U.S. error may have led to Salvadoran man's deportation

Jose C. Rodriguez-Portillo arrived in the United States as an undocumented immigrant, was caught and ordered deported by an immigration judge.

But that wasn't the complete story.

In a rare move, signaling a possible error on their part, U.S. immigration authorities have agreed to let Rodriguez-Portillo return to Miami because of his claims that he was, in fact, lawfully in the United States.

"ICE has decided to bring Mr. Jose Rodríguez-Portillo back to the U.S. to determine the validity of his allegations," Nicole Navas, an ICE spokeswoman in Miami, said in a statement. "In light of the pending litigation, however, we cannot comment further on the underlying facts of this case."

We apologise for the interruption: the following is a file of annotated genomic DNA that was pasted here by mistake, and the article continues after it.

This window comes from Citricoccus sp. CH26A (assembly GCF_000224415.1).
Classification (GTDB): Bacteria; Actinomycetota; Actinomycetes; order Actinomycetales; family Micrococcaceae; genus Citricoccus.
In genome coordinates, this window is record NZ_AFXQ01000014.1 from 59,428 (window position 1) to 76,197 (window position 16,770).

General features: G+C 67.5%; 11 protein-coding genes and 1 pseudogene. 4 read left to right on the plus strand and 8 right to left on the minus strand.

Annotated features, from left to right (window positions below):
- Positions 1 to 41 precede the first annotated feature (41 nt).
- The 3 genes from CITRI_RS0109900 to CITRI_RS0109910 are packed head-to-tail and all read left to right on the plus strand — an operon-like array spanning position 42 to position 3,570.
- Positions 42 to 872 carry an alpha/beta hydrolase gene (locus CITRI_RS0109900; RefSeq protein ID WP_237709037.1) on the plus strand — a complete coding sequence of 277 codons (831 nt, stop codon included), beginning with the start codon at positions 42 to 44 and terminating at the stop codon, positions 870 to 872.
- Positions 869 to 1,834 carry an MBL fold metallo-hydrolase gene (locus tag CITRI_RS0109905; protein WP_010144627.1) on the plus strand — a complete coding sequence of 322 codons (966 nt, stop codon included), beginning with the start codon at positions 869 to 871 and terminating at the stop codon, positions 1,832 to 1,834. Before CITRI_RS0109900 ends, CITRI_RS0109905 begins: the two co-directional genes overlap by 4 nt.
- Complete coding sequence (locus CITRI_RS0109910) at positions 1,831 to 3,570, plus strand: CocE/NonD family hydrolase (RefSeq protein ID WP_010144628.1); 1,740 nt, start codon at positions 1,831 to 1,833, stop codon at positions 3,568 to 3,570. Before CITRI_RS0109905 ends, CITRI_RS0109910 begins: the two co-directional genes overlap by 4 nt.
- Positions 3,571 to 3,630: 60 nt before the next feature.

Rodríguez-Portillo's attorney, Eduardo Soto, said the federal government had overlooked evidence that his client was among thousands of Salvadorans granted temporary protected status, or TPS, in the aftermath of devastating earthquakes that struck the Central American country in 2001. He said he hopes to reunite his client with his family within days.

The story of Rodríguez-Portillo's deportation began Aug. 25 when he and his wife, Ivette Concepción Fernández, sat down for an interview with federal immigration officials.

The couple had met in Miami in 1998 and later got married.

They were hoping to get Rodríguez-Portillo permanent residency because she was already a U.S. citizen.

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